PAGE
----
Abstract 17858: Does Market Competitiveness Impact Readmission Rates for Elderly Patients With Heart Failure?
Heart failure (HF) is the most common cause of both hospitalizations and readmissions in the Medicare program. Recently, the federal government has begun public reporting of processes and outcomes of care for HF, including HF-specific Hospital Quality Alliance (HQA) scores and 30-day readmission rates. Advocates of market-based health care reform strategies argue that competition between hospitals on these publicly-reported measures will drive improvements in quality. We analyzed national Medicare data from 2006-2007 on all hospitalizations with a primary discharge diagnosis of HF. We created risk-adjusted readmission rates for each of the 4734 hospitals in our sample, and calculated each hospital's Herfindahl-Hirschman Index (HHI), a measure of the level of competitiveness in each health care market (as designated by health care referral regions, or HRRs). We categorized markets into four groups: highly competitive (HHI<0.05), competitive markets (HHI 0.05-0.10), concentrated markets (HHI 0.10-0.18), and highly concentrated markets (HHI>0.18). Hospitals in highly competitive markets were slightly larger, on average, and were more likely to be teaching hospitals. There were no differences in cardiac catheterization facilities, cardiac intensive care facilities, or proportion of Medicaid patients across levels of competitiveness. Contrary to our hypothesis, hospitals in highly competitive markets had, on average, lower performance on process measures of quality of care and higher 30-day readmission rates for HF. These findings persisted even after adjusting for hospital size, ownership, and system membership (Table). In conclusion, we found no evidence that highly competitive markets provide better care, for HF, as measured by HQA HF score or by 30-day readmission rates. Ensuring adequate competition in a healthcare marketplace may not be an effective strategy for improving the quality of care Americans receive.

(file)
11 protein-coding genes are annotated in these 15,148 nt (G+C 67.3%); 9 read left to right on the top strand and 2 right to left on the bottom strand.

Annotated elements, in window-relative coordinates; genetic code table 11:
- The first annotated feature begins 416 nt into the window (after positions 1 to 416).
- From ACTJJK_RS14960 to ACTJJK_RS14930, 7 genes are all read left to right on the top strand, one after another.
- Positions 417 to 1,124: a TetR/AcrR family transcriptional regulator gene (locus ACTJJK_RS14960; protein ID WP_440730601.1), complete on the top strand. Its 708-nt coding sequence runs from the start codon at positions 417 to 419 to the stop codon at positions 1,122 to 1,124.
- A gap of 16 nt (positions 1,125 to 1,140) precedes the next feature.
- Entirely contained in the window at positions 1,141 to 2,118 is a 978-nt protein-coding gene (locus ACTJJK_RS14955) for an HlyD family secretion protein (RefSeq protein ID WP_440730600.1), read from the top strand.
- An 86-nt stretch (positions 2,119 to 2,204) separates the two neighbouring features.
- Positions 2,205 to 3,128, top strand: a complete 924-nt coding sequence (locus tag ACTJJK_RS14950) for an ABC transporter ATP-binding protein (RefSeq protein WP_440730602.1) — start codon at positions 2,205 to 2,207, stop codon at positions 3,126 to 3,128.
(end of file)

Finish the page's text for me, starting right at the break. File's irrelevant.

- © 2010 by American Heart Association, Inc.